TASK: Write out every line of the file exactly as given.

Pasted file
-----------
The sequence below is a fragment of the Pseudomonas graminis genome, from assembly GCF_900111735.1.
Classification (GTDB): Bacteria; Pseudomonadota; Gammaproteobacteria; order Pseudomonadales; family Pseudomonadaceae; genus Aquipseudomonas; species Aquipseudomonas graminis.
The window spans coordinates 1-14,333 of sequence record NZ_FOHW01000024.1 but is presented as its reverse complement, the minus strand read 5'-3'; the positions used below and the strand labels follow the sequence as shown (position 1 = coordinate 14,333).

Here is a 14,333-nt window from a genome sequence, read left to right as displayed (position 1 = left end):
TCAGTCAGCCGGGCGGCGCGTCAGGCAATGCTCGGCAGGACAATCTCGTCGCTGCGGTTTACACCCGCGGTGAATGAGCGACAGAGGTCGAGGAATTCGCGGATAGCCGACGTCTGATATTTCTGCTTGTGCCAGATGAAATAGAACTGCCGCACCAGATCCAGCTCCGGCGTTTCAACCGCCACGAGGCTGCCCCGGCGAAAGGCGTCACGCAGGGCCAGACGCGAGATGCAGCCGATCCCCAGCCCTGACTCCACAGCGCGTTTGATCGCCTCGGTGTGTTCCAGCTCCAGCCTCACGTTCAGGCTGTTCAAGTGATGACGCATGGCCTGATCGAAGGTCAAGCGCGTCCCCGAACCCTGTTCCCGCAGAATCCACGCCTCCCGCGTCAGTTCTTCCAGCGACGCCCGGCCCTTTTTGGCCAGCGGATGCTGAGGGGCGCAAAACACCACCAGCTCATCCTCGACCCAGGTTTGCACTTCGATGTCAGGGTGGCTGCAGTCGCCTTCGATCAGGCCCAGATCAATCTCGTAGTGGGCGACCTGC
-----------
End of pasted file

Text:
The sequence below is a fragment of the Pseudomonas graminis genome, from assembly GCF_900111735.1.
Classification (GTDB): Bacteria; Pseudomonadota; Gammaproteobacteria; order Pseudomonadales; family Pseudomonadaceae; genus Aquipseudomonas; species Aquipseudomonas graminis.
The window spans coordinates 1-14,333 of sequence record NZ_FOHW01000024.1 but is presented as its reverse complement, the minus strand read 5'-3'; the positions used below and the strand labels follow the sequence as shown (position 1 = coordinate 14,333).

Here is a 14,333-nt window from a genome sequence, read left to right as displayed (position 1 = left end):
TCAGTCAGCCGGGCGGCGCGTCAGGCAATGCTCGGCAGGACAATCTCGTCGCTGCGGTTTACACCCGCGGTGAATGAGCGACAGAGGTCGAGGAATTCGCGGATAGCCGACGTCTGATATTTCTGCTTGTGCCAGATGAAATAGAACTGCCGCACCAGATCCAGCTCCGGCGTTTCAACCGCCACGAGGCTGCCCCGGCGAAAGGCGTCACGCAGGGCCAGACGCGAGATGCAGCCGATCCCCAGCCCTGACTCCACAGCGCGTTTGATCGCCTCGGTGTGTTCCAGCTCCAGCCTCACGTTCAGGCTGTTCAAGTGATGACGCATGGCCTGATCGAAGGTCAAGCGCGTCCCCGAACCCTGTTCCCGCAGAATCCACGCCTCCCGCGTCAGTTCTTCCAGCGACGCCCGGCCCTTTTTGGCCAGCGGATGCTGAGGGGCGCAAAACACCACCAGCTCATCCTCGACCCAGGTTTGCACTTCGATGTCAGGGTGGCTGCAGTCGCCTTCGATCAGGCCCAGATCAATCTCGTAGTGGGCGACCTGC